New beginnings, consent and when to have sex

Healthy relationship indicators relationshipAs with anything new, a new relationship is very exciting.  You are learning about each other, likes and dislikes, wants, needs and expectations, and hoping this might be ‘the one!’

The other side of new relationships is the uncertainty, the not knowing each other enough to be able to guess reactions, dealing with those little things that might be fun now but annoying in the long term, the ‘what ifs’ for the future. 

This article will look at setting out your stall in a new relationship; is it ok to delay having sex, and ‘Consent’, what it means and the power of the word NO!

New beginnings…

So you just met them…’the one’ and you are a smitten kitten.  Everything is looking AOK!  Or is it?

Whether it is personal, friends or work, at the start of any relationship, we all have expectations; about the relationship, the role of each partner, what is and is not acceptable and how to manage things when they go wrong.  That is quite a shopping list for a beginning, which is why it is important to be clear in your own mind about what you expect from a partner and a relationship, so you can be clear from the get go!

Let’s think about what we want from a relationship.  Have a look at our Healthy Relationships sheet that gives some indicators of what a healthy relationship should include.  Now think about where they might/would fit into your expectations.  Add more if you have others, remember nobody else’s relationship will be the same as yours.  Key things you should include are:

Trust; Without trust, a relationship is difficult to maintain and it is difficult to avoid conflict and accusations.

Honesty; Goes hand in hand with trust.  We are all human and if your relationship is solidly built on trust, even if you make a mistake you are likely to be able to weather the storm.

Communication; Without communication it is almost impossible to build a relationship; you should be able to verbalise your wants, needs, desires and expectations without judgement.

Respect; Mutual respect should be the basis for any relationship.  Partners should be equal in decision making, access to resources, choices.

Boundaries;  We all have boundaries within our lives, whether these be social, legal or moral.  Relationships are no different, they need and should have boundaries.  You should be able to spend time apart, doing different things with different people.  You should be able to be open and honest about feelings, needs and wants.  You should be able to be honest about what you are and are not comfortable with.

Now you have some ideas, see if you can make a list of your own expectations for a relationship.  Does this fit with your current relationships?  Are there changes you could make to improve on things a bit?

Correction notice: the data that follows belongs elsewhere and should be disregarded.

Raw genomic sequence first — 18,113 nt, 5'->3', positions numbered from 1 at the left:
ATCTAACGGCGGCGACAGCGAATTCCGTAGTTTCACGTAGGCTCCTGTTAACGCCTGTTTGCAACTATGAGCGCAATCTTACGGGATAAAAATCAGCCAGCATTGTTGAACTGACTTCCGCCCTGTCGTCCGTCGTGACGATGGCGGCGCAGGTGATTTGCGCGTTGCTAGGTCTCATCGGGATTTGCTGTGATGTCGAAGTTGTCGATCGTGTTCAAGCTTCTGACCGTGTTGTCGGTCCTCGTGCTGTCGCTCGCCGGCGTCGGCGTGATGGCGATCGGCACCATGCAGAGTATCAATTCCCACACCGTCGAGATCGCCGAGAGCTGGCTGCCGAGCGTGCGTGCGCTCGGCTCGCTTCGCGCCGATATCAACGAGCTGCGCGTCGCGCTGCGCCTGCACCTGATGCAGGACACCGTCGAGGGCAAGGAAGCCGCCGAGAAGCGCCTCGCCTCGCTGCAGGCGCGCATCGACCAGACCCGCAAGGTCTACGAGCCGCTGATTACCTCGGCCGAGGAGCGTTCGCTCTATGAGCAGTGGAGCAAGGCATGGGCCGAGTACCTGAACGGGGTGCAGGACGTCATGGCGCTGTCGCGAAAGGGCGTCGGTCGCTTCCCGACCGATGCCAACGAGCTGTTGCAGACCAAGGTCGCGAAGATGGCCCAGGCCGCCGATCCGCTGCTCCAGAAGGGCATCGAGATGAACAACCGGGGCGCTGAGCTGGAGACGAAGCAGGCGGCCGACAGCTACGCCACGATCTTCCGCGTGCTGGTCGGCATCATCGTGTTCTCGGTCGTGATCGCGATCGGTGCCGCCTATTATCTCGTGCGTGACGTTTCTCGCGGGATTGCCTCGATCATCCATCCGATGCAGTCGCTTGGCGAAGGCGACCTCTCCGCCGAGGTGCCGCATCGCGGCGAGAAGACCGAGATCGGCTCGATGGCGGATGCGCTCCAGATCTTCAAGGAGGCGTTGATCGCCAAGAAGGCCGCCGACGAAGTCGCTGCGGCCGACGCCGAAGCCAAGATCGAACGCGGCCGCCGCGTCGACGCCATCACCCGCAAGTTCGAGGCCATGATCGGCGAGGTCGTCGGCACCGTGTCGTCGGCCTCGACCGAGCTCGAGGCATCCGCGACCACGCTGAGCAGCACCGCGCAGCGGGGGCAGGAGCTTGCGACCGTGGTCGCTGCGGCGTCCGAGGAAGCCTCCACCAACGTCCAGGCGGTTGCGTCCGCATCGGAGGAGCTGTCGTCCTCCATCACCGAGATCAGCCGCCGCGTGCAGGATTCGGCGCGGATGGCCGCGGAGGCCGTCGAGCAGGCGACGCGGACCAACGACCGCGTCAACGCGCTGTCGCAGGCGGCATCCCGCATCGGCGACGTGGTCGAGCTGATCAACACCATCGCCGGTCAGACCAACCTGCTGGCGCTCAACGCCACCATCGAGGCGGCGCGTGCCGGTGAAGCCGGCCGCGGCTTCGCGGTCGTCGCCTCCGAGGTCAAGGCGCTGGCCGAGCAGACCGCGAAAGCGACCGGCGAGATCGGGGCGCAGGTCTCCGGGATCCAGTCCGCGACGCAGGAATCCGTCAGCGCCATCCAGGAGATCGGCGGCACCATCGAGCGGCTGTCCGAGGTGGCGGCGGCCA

not sure / stop

It’s getting hot in here, let’s take off all our …hang on a minute!

Ok so let’s move things on a bit.  It’s all going well, you are in love (lust?), and phewee is your new partner hot!!!!  Do you?  Don’t you? Should you? If so when should you? Shouldn’t you? Why not?  What if you do?  What will they think of you? What will they think if you don’t? What a pickle!

There is a lot of pressure from partners, friends and peers, the media and cultural assumptions to go on and have sex.  Let’s hang on a minute –sex should be something you both want to do, both consent to and should not be something you feel pressured into doing.  After all it is supposed to fun!  What a pickle!

Firstly let’s make something very clear, there are lots of different ways to be intimate with someone in a non-sexual way; if you don’t want to have sex – then don’t.  Say NO and mean it.   There is no ‘right’ time in a relationship to have sex, other than when you are both ready and comfortable to do so.  What is right for others may not be right for you.  Also sex is not a treadmill – you can get off if you want to!  Just because you already had sex doesn’t mean you can’t say no, put the brakes on and take a break from it for a while until you feel ready.

A quick checklist for you is below, if you haven’t ticked all the boxes, perhaps you aren’t quite ready yet.

Ready Reckoner: R U Ready?

  • You feel you could say no if you wanted to but still want to do it.
  • You can have fun together without anything sexual involved.
  • You each want if for yourself, not for the other person, or to fit in with friends or other’s expectations
  • Nobody is forcing you, putting pressure on you or coercing you to have sex.
  • You have discussed using condoms and contraceptives and agreed what happens next and whether or not to tell friends afterwards, as well as talking about the implications if you/they become pregnant.

If you’re not sure, then you’re not ready, but if you have ticked every box then you are probably in a good place in your relationship and may feel it is the ‘right’ time; that’s great, but always remember you can say NO!  Putting off sex for a while can help you feel more in control of your life.

Consent – what does it actually mean?